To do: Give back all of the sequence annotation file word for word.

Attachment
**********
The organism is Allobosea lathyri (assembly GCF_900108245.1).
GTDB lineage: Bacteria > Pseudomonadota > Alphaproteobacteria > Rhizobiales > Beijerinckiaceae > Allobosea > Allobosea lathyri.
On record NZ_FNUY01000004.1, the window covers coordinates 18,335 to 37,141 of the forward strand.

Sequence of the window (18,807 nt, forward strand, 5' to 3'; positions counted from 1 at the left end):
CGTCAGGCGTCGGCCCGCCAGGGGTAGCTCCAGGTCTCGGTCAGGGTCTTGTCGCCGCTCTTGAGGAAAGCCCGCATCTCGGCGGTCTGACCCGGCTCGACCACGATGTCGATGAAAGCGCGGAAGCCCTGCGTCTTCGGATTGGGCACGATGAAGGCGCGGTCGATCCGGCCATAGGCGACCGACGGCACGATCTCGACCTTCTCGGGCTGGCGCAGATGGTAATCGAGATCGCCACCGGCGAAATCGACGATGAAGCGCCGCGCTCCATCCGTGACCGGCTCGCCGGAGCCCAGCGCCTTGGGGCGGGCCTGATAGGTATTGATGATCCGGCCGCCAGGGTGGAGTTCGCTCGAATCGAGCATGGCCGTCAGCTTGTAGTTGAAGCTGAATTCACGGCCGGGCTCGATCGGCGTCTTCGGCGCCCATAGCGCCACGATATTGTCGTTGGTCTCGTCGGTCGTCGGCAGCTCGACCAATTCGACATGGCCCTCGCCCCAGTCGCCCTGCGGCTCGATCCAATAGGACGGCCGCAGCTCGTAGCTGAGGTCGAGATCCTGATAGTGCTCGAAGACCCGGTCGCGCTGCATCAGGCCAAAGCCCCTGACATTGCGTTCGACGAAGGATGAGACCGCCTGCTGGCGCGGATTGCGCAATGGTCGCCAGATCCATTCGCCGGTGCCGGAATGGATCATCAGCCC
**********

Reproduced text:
The organism is Allobosea lathyri (assembly GCF_900108245.1).
GTDB lineage: Bacteria > Pseudomonadota > Alphaproteobacteria > Rhizobiales > Beijerinckiaceae > Allobosea > Allobosea lathyri.
On record NZ_FNUY01000004.1, the window covers coordinates 18,335 to 37,141 of the forward strand.

Sequence of the window (18,807 nt, forward strand, 5' to 3'; positions counted from 1 at the left end):
CGTCAGGCGTCGGCCCGCCAGGGGTAGCTCCAGGTCTCGGTCAGGGTCTTGTCGCCGCTCTTGAGGAAAGCCCGCATCTCGGCGGTCTGACCCGGCTCGACCACGATGTCGATGAAAGCGCGGAAGCCCTGCGTCTTCGGATTGGGCACGATGAAGGCGCGGTCGATCCGGCCATAGGCGACCGACGGCACGATCTCGACCTTCTCGGGCTGGCGCAGATGGTAATCGAGATCGCCACCGGCGAAATCGACGATGAAGCGCCGCGCTCCATCCGTGACCGGCTCGCCGGAGCCCAGCGCCTTGGGGCGGGCCTGATAGGTATTGATGATCCGGCCGCCAGGGTGGAGTTCGCTCGAATCGAGCATGGCCGTCAGCTTGTAGTTGAAGCTGAATTCACGGCCGGGCTCGATCGGCGTCTTCGGCGCCCATAGCGCCACGATATTGTCGTTGGTCTCGTCGGTCGTCGGCAGCTCGACCAATTCGACATGGCCCTCGCCCCAGTCGCCCTGCGGCTCGATCCAATAGGACGGCCGCAGCTCGTAGCTGAGGTCGAGATCCTGATAGTGCTCGAAGACCCGGTCGCGCTGCATCAGGCCAAAGCCCCTGACATTGCGTTCGACGAAGGATGAGACCGCCTGCTGGCGCGGATTGCGCAATGGTCGCCAGATCCATTCGCCGGTGCCGGAATGGATCATCAGCCC